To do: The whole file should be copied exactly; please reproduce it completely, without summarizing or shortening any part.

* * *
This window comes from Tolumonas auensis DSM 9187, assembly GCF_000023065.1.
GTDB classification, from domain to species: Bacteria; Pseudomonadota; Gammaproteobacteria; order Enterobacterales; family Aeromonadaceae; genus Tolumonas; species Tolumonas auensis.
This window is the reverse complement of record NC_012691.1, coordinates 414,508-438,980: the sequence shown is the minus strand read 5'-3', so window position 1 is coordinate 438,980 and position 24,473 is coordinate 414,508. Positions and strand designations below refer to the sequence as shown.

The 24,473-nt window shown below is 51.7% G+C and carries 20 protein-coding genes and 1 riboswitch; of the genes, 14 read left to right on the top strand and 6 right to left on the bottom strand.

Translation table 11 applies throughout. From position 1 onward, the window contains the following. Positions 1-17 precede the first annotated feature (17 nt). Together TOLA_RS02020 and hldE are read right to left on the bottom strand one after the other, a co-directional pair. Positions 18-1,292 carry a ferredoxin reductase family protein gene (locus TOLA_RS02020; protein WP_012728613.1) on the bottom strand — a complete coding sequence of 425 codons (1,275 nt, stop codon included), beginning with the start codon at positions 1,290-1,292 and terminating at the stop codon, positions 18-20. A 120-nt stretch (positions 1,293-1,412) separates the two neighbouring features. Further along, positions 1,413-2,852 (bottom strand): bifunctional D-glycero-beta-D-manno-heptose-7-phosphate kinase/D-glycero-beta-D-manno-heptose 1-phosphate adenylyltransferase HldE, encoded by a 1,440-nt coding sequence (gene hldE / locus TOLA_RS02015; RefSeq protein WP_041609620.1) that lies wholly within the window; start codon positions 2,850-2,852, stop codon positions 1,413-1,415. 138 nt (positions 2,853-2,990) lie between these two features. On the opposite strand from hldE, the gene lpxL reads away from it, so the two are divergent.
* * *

This window comes from Tolumonas auensis DSM 9187, assembly GCF_000023065.1.
GTDB classification, from domain to species: Bacteria; Pseudomonadota; Gammaproteobacteria; order Enterobacterales; family Aeromonadaceae; genus Tolumonas; species Tolumonas auensis.
This window is the reverse complement of record NC_012691.1, coordinates 414,508-438,980: the sequence shown is the minus strand read 5'-3', so window position 1 is coordinate 438,980 and position 24,473 is coordinate 414,508. Positions and strand designations below refer to the sequence as shown.

The 24,473-nt window shown below is 51.7% G+C and carries 20 protein-coding genes and 1 riboswitch; of the genes, 14 read left to right on the top strand and 6 right to left on the bottom strand.

Translation table 11 applies throughout. From position 1 onward, the window contains the following. Positions 1-17 precede the first annotated feature (17 nt). Together TOLA_RS02020 and hldE are read right to left on the bottom strand one after the other, a co-directional pair. Positions 18-1,292 carry a ferredoxin reductase family protein gene (locus TOLA_RS02020; protein WP_012728613.1) on the bottom strand — a complete coding sequence of 425 codons (1,275 nt, stop codon included), beginning with the start codon at positions 1,290-1,292 and terminating at the stop codon, positions 18-20. A 120-nt stretch (positions 1,293-1,412) separates the two neighbouring features. Further along, positions 1,413-2,852 (bottom strand): bifunctional D-glycero-beta-D-manno-heptose-7-phosphate kinase/D-glycero-beta-D-manno-heptose 1-phosphate adenylyltransferase HldE, encoded by a 1,440-nt coding sequence (gene hldE / locus TOLA_RS02015; RefSeq protein WP_041609620.1) that lies wholly within the window; start codon positions 2,850-2,852, stop codon positions 1,413-1,415. 138 nt (positions 2,853-2,990) lie between these two features. On the opposite strand from hldE, the gene lpxL reads away from it, so the two are divergent.